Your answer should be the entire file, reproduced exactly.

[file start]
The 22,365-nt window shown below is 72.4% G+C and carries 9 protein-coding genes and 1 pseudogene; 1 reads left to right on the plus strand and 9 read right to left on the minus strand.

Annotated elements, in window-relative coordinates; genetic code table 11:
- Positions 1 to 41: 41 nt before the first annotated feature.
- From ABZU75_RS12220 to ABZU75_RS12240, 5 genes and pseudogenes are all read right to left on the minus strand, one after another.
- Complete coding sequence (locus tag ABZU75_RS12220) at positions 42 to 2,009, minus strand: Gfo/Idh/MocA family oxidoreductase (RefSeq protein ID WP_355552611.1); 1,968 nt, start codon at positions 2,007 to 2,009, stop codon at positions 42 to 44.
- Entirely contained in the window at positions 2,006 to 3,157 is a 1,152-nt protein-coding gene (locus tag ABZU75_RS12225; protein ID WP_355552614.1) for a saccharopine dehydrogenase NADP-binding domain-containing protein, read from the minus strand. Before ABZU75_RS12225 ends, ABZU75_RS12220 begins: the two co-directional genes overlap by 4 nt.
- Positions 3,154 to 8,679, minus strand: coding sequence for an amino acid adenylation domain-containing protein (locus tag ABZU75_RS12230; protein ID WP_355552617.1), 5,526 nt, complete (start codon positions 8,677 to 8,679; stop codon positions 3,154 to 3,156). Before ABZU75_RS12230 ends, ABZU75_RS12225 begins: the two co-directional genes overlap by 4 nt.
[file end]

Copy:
The 22,365-nt window shown below is 72.4% G+C and carries 9 protein-coding genes and 1 pseudogene; 1 reads left to right on the plus strand and 9 read right to left on the minus strand.

Annotated elements, in window-relative coordinates; genetic code table 11:
- Positions 1 to 41: 41 nt before the first annotated feature.
- From ABZU75_RS12220 to ABZU75_RS12240, 5 genes and pseudogenes are all read right to left on the minus strand, one after another.
- Complete coding sequence (locus tag ABZU75_RS12220) at positions 42 to 2,009, minus strand: Gfo/Idh/MocA family oxidoreductase (RefSeq protein ID WP_355552611.1); 1,968 nt, start codon at positions 2,007 to 2,009, stop codon at positions 42 to 44.
- Entirely contained in the window at positions 2,006 to 3,157 is a 1,152-nt protein-coding gene (locus tag ABZU75_RS12225; protein ID WP_355552614.1) for a saccharopine dehydrogenase NADP-binding domain-containing protein, read from the minus strand. Before ABZU75_RS12225 ends, ABZU75_RS12220 begins: the two co-directional genes overlap by 4 nt.
- Positions 3,154 to 8,679, minus strand: coding sequence for an amino acid adenylation domain-containing protein (locus tag ABZU75_RS12230; protein ID WP_355552617.1), 5,526 nt, complete (start codon positions 8,677 to 8,679; stop codon positions 3,154 to 3,156). Before ABZU75_RS12230 ends, ABZU75_RS12225 begins: the two co-directional genes overlap by 4 nt.